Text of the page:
Tuesday, July 09, 2013

A friend asked me: "How do you describe yourself...?"

Ed. note:  A friend emailed me a couple of questions I didn't know how to answer at first. I began to write, and a few thoughts - though more than he expected, and I intended - flowed out.  I thought maybe I'd record my response here on the blog - after all, it is a journal, and I suppose others might be interested as well.

My response:

You ask, " Terry, how do you describe yourself in relation to your erotic attractions?"

I don't.  I'm not sure what else to say.  When and if sexual temptation comes along, I just see it as that - temptation to sin.

I'm accustomed to the so-called gay identity because that is where 'I came from' if you will, it was the niche I fit into, and it is how the world views persons with same sex attraction or those who engage in homosexual activity.  Precise language should not include that way of identifying self or one another however, despite the fact it is how contemporary secular culture, as well as gay culture, insists upon labeling persons.  I suppose the alternative could be 'ex-gay' - but once again, that plays into the gay identity trap, and it isn't accurate.  Of course, when I am with friends or associates who are non-religious and gay - it's just a given I suppose.  Although it is not even discussed.  If I were to make a show of 'I don't identify as gay' they would think I was nuts - they wouldn't be able to comprehend that. My friends already think I'm nuts because they know what I believe about homosexuality and that I'm a practicing Catholic, but it is what it is - the carnal man can't comprehend the spiritual. 

On the other hand, with anyone else - family, former co-workers, and so on, I never identify as anything but a Catholic man.  If challenged, I explain what I believe as regards chastity and celibacy - which accords with Catholic teaching on sexuality.  People seem to think what they want to think anyway - but I have no control over that.

More deeply, my self image remains somewhat disfigured however - or more accurately, wounded - which is another reason why I find such consolation in devotion to the Holy Face.  I tend to identify with Jacob in today's reading; though I've wrestled all of my life with this issue, my heart is fixed on God - his loving will for me.  The inclination itself has greatly subsided.  If it troubles me at all, it manifests as a temptation at times, or perhaps in a dream, but the effect is more like a wound, a jab, or a thorn in my side to remind me that it was grace alone which pulled me from the mire.  Again, taking the imagery from the story of Jacob, whose hip socket was wrenched in the struggle, I too go through life with a sort of limp:  Again, I see it as a lesson in humility as well as a call to deeper repentance, and as a reminder to have compassion for others.  In a sense, the grace I've been given is similar to Jacob's, who was given a new name in and through the struggle.  Similarly, my true identity in Christ is thereby continually revealed.  In Christ there is no gay.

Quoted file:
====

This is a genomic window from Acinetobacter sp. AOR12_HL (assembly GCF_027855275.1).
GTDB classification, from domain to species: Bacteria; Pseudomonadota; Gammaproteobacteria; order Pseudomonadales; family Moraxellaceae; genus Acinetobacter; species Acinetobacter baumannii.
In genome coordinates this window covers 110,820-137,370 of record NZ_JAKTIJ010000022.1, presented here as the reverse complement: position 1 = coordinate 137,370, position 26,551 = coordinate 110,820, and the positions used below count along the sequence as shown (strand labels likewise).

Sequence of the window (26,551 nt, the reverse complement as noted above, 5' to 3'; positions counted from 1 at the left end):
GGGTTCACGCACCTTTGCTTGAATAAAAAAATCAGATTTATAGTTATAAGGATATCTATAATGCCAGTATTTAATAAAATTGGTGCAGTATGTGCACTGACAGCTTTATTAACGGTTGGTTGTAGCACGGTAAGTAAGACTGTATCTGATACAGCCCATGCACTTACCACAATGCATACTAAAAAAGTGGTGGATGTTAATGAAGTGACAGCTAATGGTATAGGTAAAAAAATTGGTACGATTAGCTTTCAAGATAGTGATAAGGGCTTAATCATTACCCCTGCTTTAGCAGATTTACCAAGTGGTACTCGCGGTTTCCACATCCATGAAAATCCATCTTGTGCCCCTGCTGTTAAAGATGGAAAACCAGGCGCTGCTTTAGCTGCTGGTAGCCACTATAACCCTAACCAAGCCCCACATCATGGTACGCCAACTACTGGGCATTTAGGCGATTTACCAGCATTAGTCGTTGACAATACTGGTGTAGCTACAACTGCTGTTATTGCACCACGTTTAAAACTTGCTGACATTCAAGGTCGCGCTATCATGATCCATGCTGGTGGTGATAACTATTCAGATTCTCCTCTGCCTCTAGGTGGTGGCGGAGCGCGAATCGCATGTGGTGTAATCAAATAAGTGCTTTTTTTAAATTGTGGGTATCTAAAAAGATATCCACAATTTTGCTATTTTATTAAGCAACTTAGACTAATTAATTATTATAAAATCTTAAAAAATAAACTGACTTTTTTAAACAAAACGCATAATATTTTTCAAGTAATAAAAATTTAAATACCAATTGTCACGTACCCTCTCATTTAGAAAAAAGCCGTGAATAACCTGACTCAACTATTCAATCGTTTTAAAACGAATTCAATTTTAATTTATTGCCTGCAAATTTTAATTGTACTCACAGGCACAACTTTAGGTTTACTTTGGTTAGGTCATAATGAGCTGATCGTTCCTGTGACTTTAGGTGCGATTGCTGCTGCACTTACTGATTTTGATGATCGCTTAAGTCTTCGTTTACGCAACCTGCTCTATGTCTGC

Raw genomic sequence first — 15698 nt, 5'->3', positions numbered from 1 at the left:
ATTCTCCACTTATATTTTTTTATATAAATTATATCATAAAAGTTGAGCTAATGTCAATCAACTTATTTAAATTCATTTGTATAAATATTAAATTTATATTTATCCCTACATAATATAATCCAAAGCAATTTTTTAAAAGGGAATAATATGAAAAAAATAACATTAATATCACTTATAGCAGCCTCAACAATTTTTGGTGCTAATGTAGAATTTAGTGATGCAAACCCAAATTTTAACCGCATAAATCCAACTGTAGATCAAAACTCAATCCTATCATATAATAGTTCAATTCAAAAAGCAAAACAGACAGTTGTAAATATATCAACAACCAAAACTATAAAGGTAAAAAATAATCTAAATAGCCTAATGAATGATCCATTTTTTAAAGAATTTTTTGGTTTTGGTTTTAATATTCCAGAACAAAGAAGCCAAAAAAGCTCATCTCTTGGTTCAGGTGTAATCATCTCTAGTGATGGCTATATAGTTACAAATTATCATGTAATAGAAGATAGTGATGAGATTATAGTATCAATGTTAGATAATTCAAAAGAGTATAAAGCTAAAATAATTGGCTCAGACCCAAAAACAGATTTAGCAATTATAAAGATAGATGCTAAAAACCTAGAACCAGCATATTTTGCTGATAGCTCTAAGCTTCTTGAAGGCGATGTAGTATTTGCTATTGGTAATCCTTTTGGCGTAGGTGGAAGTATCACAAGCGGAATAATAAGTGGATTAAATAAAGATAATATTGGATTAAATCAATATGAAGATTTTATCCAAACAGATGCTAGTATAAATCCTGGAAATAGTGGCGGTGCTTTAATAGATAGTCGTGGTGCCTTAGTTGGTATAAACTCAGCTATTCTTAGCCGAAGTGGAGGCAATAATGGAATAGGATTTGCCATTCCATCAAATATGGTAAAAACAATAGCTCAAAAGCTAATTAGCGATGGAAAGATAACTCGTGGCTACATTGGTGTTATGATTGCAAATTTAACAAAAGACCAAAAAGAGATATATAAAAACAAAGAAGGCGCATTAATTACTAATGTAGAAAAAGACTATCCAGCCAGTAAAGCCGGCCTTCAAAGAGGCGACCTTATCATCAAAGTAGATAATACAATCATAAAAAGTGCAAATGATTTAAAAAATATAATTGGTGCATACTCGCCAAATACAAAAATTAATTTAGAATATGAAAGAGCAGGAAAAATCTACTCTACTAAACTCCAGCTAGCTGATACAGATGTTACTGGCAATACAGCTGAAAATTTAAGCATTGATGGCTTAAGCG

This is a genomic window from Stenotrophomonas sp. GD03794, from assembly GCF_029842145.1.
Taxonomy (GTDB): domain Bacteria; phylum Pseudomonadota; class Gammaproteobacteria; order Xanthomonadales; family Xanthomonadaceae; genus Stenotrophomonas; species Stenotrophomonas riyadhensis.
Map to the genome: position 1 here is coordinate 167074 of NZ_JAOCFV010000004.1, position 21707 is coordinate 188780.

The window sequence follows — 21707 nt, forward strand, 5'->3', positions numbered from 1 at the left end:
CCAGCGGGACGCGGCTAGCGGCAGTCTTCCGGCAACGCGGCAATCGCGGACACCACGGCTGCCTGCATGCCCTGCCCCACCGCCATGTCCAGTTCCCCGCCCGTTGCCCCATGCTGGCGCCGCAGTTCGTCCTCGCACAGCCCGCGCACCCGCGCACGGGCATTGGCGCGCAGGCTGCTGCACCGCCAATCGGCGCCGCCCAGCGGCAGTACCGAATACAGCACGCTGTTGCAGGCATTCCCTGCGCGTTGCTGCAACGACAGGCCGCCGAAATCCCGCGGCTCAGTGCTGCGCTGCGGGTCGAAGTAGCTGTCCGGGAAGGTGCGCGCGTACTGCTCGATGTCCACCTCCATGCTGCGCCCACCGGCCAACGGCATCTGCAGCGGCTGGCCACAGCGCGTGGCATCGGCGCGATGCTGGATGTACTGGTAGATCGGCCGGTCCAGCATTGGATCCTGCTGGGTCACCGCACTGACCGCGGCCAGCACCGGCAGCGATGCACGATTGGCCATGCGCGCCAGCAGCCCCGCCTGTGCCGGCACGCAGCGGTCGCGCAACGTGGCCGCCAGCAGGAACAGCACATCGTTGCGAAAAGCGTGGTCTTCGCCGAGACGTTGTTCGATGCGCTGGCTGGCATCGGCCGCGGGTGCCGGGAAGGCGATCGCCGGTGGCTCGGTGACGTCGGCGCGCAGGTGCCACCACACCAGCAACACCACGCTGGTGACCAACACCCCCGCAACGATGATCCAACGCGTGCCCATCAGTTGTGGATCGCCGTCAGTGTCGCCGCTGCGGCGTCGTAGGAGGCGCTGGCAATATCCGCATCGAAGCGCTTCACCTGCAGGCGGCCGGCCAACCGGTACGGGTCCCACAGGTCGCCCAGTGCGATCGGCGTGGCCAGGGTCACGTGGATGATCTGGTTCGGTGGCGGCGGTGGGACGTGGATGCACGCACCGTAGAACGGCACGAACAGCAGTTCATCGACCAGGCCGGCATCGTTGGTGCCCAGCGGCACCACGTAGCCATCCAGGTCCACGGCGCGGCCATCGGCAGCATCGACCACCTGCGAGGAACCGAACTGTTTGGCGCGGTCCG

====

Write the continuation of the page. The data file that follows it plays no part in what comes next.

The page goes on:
In response to your own struggles, I want to say, the temptations, the falling and rising younger men experience, do not define them - albeit the nature of the temptation is the defining factor of their combat; yet when we accept Christ, it is His victory which leads us through every defeat, and wins every battle.

I also think that eventually you find you can appreciate others without worrying about what attracts you to them, without trying to 'justify' your feelings, or better put, to examine them so minutely as to determine whether or not you consented to 'movements' to lust.  We get all mixed up because we feel unwanted physical movements, and unwanted passionate emotions - they are just feelings.  We often conflate the tempest with feelings of fear, guilt and despair.  Of course you do well to examine your conscience, and/or try to understand what's going on in those experiences, but you should find your peace. 

Remember,  'Christ walked in peace through the midst of them' - that is how Christ acted amidst all the turmoil raised by the villagers who sought to throw him over the hill - that's sort of an analogy of the effect temptations have on us, and how we can conduct ourselves in the heat of the moment, as it were.  Naturally, things are entirely different when we deliberately place ourselves in the occasion of sin - in that case we need to flee, like the naked guy in the garden after the arrest of Jesus - run, even though we lost even the little we imagined was covering us.

We keep fighting, continuing to trust in Jesus.

From the days of John the Baptist until now the kingdom of heaven suffers violence, and the violent take it by force. - Matthew 11:12

Jack Levine     
Jacob Wrestling with the Angel
1975, oil on canvas


  1. This is so wonderful, Terry -- exactly how I want to be. You're a beautiful child of God.

  2. You are indeed a beautiful child of God, Terry.

  3. Anonymous4:26 PM

    Thank you Terry for edifying me.

  4. Last week you said you've never wanted to be a father and that you've never really wanted to be one. I think your being a father here. Great meditation about how to live chastely no matter who you're attracted to.

  5. Very good about not worrying what attracts you to someone and handling temptation. That was very beautiful.

  6. Terry, this was truly beautiful...and a lesson for all of us struggling with our own personal thorn-in-the-side temptations. Thanks you and God bless you.

  7. Terry, I wish I could buy you a beer.


Please comment with charity and avoid ad hominem attacks. I exercise the right to delete comments I find inappropriate. If you use your real name there is a better chance your comment will stay put.